Secrets of a Charmed Life
Summary: American student Kendra Van Zant meets Isabel McFarland and intends to interview her for a college history assignment. Isabel is an elderly survivor of the London Blitz during World War II. However, the interview becomes increasingly interesting when Isabel reveals that she isn’t actually Isabel at all.
*Warning: the next two sections contain spoilers.*
- The Londoner’s perspective of the Blitz. With as many WW2 books as I have read, this is the first one that centers on the German attack on the civilians of London (minus introductions to books taking place in the country which focus on children who have been shipped out of harm’s way–i.e. The Chronicles of Narnia and The War that Saved My Life.) Meissner puts you right in the middle of the air raids and the aftermath of the destruction.
- The frame story. Honestly, I wasn’t thrilled about Isabel telling her story as a part of a college-student’s history assignment. The whole flashback is a fairly common literary technique (at least in the modern literature I’ve read), and I admit I rolled my eyes a bit when I figured out that’s what was going on again. However, the present-day “bookend” in the final pages and Isabel’s reasons for wanting to tell her story to the public make it work better and complete a tidy ending to a messy life.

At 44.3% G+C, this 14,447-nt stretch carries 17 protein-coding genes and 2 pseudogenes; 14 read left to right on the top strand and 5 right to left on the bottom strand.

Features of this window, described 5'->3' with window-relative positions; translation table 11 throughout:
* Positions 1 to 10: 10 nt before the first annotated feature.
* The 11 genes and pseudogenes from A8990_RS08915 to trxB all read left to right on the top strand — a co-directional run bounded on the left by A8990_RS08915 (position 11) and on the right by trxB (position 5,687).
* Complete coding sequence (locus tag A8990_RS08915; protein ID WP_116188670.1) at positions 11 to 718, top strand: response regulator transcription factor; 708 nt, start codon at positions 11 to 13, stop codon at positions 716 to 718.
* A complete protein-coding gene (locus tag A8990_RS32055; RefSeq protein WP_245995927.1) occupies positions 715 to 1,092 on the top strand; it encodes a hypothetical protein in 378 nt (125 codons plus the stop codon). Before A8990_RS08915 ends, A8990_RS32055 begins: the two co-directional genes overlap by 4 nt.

What Doesn’t Work:
- The entire section of the book written as letters from Julia. I get that Meissner wanted to keep the fact that Julia is still alive as a secret, but the letters seem like a cop-out. The rest of the novel is so compelling, but the letters leave a lot to be desired. Even though the previous parts of the book have a third-person perspective, they still have much personal insight and really connect the reader to Emmy/Isabel. The letters, despite being written in first person, do not have nearly the emotion and feeling as the prose in the other parts of the novel.
Overall I enjoyed the book and it read quickly. Meissner develops the characters well, writes a believable story, and keeps the action moving quickly (except for that letter part. Yawn.) This is a great book club pick (I missed this month’s meeting) and has a wide reader-appeal. (Kendal, I think you would like this one!) I much preferred this novel to the other of Meissner’s that I have read (The Fall of Marigolds). Sorry for all the parentheticals!
My Rating: B+
- compelling storyline, despite frame story/flashback
- less-than-stellar choice for Part 3
- lovely character development
- historical significance